Ed Tech, Edu Apps, Hearing Loss, Special Education

Sign Language Apps

Sign Language Apps

Originally published in TEACH Magazine, November/December 2021 Issue

It’s never too early, or too late, to start learning another language. And with the study of American Sign Language (ASL) increasing in popularity among post-secondary students, why not get K–12 students on the latest trend as well? Not only will kids be learning a cool new skill, but it will also make classrooms more inclusive and accessible for those who are deaf and hard-of-hearing. Introduce your students—and yourself—to the world of ASL with the help of these fun and engaging apps.

The ASL App
(Free, with in-app purchases – iOS, Android)

Learn conversational ASL with this easy-to-use app. It comes with tons of signs and phrases, all of which are accompanied by videos that can be slowed down for easier viewing. The ASL alphabet, numbers, and basic phrases are available for free. Users can purchase additional bundles for $1.39 each or purchase the entire pack for $13.99, giving them access to over 1600 signs. Be sure to also check out the kids’ version: ASL with Care Bears.

ASL Kids
(Free – iOS, Android, Website)

This app functions primarily as a sign language dictionary, designed to teach children how to sign a variety of kid-friendly words and phrases. Kids can browse through six categories of sign language words, such as Animals, Emotions, and Family, or even take a quiz to test their knowledge of different signs. The ASL Kids app also shows the handshapes for each letter of the ASL alphabet, a technique known as “fingerspelling.”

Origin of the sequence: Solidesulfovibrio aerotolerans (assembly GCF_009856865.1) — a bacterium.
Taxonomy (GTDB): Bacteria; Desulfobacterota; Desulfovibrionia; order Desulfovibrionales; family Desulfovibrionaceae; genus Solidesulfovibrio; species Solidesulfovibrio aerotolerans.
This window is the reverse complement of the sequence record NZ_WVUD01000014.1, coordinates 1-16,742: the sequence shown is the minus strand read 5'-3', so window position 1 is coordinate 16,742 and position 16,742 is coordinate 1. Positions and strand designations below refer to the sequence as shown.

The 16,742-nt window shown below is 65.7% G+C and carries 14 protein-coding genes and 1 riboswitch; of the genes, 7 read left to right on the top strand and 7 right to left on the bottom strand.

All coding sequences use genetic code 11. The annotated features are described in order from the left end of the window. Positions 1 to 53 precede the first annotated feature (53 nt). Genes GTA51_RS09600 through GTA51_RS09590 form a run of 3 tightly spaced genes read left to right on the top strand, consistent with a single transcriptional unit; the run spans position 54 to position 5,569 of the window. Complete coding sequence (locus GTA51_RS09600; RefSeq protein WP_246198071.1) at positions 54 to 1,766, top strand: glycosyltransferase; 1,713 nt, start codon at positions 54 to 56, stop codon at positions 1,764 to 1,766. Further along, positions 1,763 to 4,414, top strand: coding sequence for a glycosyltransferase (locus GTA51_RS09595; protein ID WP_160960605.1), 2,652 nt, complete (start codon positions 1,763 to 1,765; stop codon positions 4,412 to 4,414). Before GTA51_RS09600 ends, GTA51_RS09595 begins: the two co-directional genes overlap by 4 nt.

Free – Website)


Fingerspelling is an online app developed by the American Society for Deaf Children to help kids and their parents learn the ASL alphabet. The app uses a computer’s webcam to track hand movements, giving a user instant feedback on their fingerspelling techniques as they work through each of the app’s four different levels.

Hands On ASL
Free – iOS, Android)

Students can learn to fingerspell with the help of this app’s interactive ASL alphabet. Hands On ASL utilizes a 3D model that can be rotated or magnified to show all angles of a handshape. Users can then practice their fingerspelling by trying out several quizzes, which range in difficulty from Easy to Extreme.

Free – iOS, Android, Website)

Through video-based learning material and interactive exercises, users can learn ASL at their own pace with the help of this innovative resource. The SignSchool app includes an extensive dictionary, as well as pictures of the ASL alphabet and basic numbers. Users can also browse through a wide variety of topics, from Food, Geography, and Sports, to School and Health Care. The website includes additional resources, such as lessons to practice ASL comprehension, guides on how to pair signs with facial expressions, and even games to help users improve their fingerspelling skills. Note that SignSchool is available for classrooms as well.